Tuesday, January 19, 2010

The First Men in the Moon by H.G. Wells

Despite Wells' modesty about glossing over the science with fiction (namely Cavorite) in The First Men in The Moon, I found it to be one of his most scientific pieces so far. His explanation of defying Earth's gravity, how life forms might evolve in the absence of earthly gravity, and how humans might find moving about on the moon then returning to earth were all scientifically plausible if not accurate. Well's background in natural science is highly evident in his descriptions of lunar vegetation, its habits, and in particular its growth cycle.

None of this is to say that the science overwhelms the story for indeed it does not. True to form this is as rollicking a Victorian adventure as any Wells has written. Woven throughout the book is a philosophic pondering on the often exploitative and violent nature of humans. Allowing the audience to read the story from the two characters' viewpoints in two, carefully spliced sections of the book adds a clever twist to what could otherwise have been an anti-climatic ending.

Sunday, January 03, 2010

Childhood favourite Sesame Street segments

Still my favourites as well :)

The Yip Yip Martians meet a telephone (blue Martian puppeteered by Jim Henson)

Grover's Health Minute - Teeth

Grover the Waiter - Big Hamburger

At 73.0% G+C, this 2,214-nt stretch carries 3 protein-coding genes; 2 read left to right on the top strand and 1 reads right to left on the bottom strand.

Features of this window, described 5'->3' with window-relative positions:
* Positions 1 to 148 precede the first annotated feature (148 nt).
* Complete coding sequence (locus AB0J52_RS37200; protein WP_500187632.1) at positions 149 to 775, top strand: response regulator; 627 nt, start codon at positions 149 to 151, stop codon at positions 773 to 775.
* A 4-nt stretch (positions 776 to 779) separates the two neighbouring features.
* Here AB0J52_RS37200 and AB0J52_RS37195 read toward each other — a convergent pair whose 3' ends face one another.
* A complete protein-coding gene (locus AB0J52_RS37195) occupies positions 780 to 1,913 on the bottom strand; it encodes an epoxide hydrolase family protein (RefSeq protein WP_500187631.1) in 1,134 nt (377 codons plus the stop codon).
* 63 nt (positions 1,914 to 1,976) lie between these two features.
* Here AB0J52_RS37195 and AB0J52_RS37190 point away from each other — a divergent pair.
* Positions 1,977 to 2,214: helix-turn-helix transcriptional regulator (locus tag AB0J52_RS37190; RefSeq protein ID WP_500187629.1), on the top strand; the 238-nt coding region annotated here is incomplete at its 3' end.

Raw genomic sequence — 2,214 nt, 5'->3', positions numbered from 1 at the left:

Born to Add

The Beetles, Letter B

Most memorable animations:

Me and My M.

The Ladybugs' Picnic

Number 12 from the Pinball counting song, sung by The Pointer Sisters

I could go surfing You tube all day looking for more but I'll leave it at that!

Friday, January 01, 2010

Nurdles aka mermaid tears

Nurdles are tiny plastic pellets from the plastic moulding industry. Raw plastic is formed into pre-production plastic pellets or plastic resin pellets less than 5mm in size. Their size and shape make them easy to feed into the hopper of a plastic moulding machine. Not every nurdle makes it into the hopper. Some may be spilt or blown away on the wind. These usually end up in waterways.

Nurdles are also known as mermaid tears because they make up a large portion of marine debris. Scientists have been aware of the danger of marine plastic debris for some years now*. However it is only the recent set of images of dead albatross chicks that have made a wave in the sea of public consciousness.

*So have I (see blog entry here) though not as long as they have obviously.

Rant about marine plastic debris

Never mind chaos theory's flapping butterfly: one carelessly disposed of plastic item inland, could end up in the gut of an albatross chick on a remote inland thousands of kilometres away. That object could be one of many plastic fragments and particles that will fill this bird's belly thus starving the animal to death.

Hundreds of seemingly insignificant nurdles are swallowed by other animals such as fish, leaching toxins into their bodies.

What can anyone do about any of this? We can all learn to be responsible. We can tell others about it. We can share articles and images with our friends and family to help them understand no piece of plastic is insignificant. It means life or death for the animal that eats it. That animal could indirectly be us. As the dominant species on this planet we have the capacity and therefore the responsibility for our collective actions.